Natanael Cano
Natanael Cano

Natanael Cano

About Natanael Cano

Charting singer and songwriter Natanael Cano is at the forefront of the 21st century corridos tumbados (aka "trap corridos") movement whose artists add hip-hop beats, production traits, rapping, chanting, and other urbano trappings to Mexico's 150-year-old folk song tradition. Best known for the 2019 hit collaboration with Bad Bunny on the remix single "Soy el Diablo," Cano had been working on the style since his mid-teens as evidenced by smash YouTube singles such as "El F1" and "El Drip," that rang up tens of millions of views. His song "El de la Codeína" topped Apple Music's Latino chart. Cano joins a roster of like-minded artists in stretching the corrido form, including Arsenal Efectivo, Piso 21, and Fuerza Regida.
Cano was born in Hermosillo, in the state of Sonora in 2001. Though he loved music from a very young age, his parents had no idea it would completely claim his attention. At 13, Cano began teaching himself to play the guitar -- his family couldn’t afford music lessons -- from Ariel Camacho videos. At 16, he dropped out of school to pursue music full-time and by 17 he was already posting videos of his own songs to YouTube and other social media channels. At 18, the Rancho Humilde label, an organization led by Jimmy Humilde with its finger forever on the pulse of the underground, signed Cano and began issuing singles to SoundCloud and YouTube; early tracks such as "El de la Coedina" and "Perfecta" garnered interest immediately. In 2019, both artist and label began an assault on social media and streaming with a bounty of singles including "Soy el Diablo," "El de Los Gentes Gucci," "El Drip," and others. In the spring, Cano issued a ten-track digital mini-album entitled Todos Es Diferente; the latter half featured guest Ruben Figueroa ("El Gryffindor"). In the fall, Puerto Rican star Bad Bunny was so taken with Cano's single "Soy el Diablo" that the singer heard about it and approached him to add a remix. He happily obliged and branched out for the first time into Mexican music. Bunny began teasing the release on Instagram weeks before its release. On Halloween, Rancho Humilde issued Corridos Tumbados, featuring a stripped-down sound that relied solely on bass and guitar rhythms; corrido's de rigueur instruments, tuba and accordion, were absent. The album entered the Mexican albums chart at number one. ~ Thom Jurek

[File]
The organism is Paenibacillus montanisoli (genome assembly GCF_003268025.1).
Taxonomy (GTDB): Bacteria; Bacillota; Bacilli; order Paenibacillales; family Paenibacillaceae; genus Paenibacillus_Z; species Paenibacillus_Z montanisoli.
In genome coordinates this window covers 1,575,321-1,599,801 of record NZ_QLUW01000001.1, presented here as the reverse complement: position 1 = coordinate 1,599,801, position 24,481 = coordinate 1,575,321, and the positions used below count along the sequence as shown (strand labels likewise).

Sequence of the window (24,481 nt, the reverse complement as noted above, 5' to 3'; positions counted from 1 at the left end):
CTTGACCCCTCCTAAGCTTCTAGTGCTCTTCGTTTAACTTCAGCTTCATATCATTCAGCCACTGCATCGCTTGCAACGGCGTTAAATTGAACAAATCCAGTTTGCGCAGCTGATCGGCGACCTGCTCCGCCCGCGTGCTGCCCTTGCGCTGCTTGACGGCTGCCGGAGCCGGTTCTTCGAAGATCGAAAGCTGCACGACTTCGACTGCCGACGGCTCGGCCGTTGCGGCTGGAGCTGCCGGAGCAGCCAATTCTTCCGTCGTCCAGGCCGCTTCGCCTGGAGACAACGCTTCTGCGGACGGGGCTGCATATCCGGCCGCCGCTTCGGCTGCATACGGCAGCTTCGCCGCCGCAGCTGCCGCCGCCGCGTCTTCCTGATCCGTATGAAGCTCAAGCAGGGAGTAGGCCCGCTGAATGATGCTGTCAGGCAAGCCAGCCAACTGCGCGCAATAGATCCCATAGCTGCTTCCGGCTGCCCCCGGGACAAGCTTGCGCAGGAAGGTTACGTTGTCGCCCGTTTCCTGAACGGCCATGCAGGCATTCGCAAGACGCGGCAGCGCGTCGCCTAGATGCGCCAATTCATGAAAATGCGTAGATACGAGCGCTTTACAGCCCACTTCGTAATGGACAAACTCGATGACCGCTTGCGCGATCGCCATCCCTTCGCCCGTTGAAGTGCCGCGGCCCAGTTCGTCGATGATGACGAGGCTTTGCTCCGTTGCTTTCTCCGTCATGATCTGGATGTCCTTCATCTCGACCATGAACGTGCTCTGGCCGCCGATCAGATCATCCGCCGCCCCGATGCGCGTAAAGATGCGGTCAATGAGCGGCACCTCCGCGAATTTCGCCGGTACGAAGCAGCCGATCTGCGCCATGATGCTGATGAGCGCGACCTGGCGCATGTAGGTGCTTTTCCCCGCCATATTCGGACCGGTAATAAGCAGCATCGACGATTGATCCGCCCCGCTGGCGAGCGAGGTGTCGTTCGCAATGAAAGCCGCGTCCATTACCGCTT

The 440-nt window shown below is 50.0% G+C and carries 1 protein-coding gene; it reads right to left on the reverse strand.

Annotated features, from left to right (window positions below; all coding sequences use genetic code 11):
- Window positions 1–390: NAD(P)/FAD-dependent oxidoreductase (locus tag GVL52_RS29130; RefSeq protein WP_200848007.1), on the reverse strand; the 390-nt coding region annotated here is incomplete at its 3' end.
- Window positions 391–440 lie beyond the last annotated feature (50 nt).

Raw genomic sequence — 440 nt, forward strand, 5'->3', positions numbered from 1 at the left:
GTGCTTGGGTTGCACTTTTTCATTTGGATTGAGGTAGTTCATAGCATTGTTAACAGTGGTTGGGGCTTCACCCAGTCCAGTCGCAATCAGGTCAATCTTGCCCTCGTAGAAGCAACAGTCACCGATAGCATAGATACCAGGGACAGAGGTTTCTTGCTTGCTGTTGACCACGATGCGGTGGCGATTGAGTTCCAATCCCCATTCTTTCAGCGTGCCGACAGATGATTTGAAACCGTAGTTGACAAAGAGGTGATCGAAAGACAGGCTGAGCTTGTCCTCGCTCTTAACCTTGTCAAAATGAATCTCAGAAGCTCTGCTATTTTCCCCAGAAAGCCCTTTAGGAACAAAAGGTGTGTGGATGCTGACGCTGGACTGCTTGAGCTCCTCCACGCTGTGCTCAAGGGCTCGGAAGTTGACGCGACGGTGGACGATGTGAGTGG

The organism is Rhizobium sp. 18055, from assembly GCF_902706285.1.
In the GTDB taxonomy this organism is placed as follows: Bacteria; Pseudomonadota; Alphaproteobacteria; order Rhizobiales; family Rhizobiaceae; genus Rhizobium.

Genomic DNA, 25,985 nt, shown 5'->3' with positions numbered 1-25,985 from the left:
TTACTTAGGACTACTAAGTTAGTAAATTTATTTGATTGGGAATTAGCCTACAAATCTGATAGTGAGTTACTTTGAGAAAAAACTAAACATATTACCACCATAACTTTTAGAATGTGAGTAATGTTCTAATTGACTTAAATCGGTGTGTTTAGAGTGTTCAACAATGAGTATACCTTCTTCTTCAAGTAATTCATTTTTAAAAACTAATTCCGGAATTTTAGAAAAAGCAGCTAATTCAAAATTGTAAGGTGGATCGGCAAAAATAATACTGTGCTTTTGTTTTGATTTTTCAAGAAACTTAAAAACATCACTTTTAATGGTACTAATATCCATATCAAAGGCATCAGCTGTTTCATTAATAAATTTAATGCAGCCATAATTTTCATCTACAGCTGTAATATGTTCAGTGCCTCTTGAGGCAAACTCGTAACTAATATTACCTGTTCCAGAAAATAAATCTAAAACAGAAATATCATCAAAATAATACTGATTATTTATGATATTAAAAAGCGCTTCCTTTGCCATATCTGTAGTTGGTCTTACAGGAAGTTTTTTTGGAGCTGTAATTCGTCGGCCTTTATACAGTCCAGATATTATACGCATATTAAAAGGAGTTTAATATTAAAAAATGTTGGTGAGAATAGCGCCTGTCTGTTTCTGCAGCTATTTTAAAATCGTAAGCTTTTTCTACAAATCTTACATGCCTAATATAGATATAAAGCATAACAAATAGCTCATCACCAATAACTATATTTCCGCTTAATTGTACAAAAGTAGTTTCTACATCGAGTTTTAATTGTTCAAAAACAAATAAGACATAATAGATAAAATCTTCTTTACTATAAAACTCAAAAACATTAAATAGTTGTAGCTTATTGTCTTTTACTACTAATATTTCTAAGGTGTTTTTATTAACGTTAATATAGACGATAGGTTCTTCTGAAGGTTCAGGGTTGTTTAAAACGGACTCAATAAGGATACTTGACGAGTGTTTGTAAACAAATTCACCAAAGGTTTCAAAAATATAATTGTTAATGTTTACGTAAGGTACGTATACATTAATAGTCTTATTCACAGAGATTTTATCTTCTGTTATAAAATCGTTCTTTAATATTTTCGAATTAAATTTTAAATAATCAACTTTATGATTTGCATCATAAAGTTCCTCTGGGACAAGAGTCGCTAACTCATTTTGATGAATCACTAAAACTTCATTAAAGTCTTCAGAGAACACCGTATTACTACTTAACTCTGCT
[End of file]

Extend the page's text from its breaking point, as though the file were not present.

• HOMETOWN
    Hermosillo, Sonora, Mexico
  • BORN
    May 01, 2001